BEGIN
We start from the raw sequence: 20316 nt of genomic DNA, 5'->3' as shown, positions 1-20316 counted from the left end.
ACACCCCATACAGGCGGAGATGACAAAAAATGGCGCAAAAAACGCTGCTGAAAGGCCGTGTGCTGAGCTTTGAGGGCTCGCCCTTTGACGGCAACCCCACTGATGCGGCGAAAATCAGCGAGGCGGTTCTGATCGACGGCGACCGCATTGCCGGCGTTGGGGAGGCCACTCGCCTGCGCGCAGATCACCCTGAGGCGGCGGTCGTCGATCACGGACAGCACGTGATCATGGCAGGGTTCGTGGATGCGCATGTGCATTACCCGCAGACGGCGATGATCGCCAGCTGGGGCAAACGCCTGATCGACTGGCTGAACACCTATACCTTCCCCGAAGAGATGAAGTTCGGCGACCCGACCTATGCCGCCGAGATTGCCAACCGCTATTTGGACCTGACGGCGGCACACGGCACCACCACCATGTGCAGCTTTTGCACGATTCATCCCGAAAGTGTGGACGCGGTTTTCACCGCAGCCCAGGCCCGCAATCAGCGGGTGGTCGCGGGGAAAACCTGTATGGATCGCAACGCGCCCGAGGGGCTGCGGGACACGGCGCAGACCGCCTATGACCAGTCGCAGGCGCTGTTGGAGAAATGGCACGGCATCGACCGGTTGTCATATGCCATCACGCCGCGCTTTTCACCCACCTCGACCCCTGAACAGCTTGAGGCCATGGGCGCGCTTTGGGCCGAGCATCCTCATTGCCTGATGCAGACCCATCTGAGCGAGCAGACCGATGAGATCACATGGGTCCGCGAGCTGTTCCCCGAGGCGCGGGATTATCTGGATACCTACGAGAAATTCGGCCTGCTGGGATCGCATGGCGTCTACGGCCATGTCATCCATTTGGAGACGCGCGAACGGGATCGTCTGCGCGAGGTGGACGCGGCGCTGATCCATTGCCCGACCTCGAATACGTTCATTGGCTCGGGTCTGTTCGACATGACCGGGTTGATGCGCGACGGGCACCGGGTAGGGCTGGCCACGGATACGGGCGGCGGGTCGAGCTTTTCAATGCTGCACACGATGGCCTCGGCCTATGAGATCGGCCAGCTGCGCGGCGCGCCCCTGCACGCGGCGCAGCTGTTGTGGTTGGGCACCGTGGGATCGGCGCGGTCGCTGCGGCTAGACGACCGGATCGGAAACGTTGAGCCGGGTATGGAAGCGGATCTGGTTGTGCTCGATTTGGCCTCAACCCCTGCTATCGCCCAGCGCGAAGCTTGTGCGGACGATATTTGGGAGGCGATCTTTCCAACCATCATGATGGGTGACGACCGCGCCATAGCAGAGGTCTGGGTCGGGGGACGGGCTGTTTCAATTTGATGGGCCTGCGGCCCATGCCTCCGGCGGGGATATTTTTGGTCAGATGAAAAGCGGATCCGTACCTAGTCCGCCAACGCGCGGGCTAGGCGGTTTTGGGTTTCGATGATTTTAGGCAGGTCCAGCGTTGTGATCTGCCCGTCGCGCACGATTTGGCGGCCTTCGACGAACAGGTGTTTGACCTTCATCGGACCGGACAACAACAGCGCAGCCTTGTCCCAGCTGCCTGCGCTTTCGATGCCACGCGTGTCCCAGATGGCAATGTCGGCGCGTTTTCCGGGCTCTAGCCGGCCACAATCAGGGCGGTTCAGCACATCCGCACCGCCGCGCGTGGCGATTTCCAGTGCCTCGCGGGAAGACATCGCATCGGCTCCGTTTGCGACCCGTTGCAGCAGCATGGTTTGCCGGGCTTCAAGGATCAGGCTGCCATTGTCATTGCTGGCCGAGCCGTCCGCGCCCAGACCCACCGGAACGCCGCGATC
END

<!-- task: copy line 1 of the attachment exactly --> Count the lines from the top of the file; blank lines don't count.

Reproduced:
We start from the raw sequence: 20316 nt of genomic DNA, 5'->3' as shown, positions 1-20316 counted from the left end.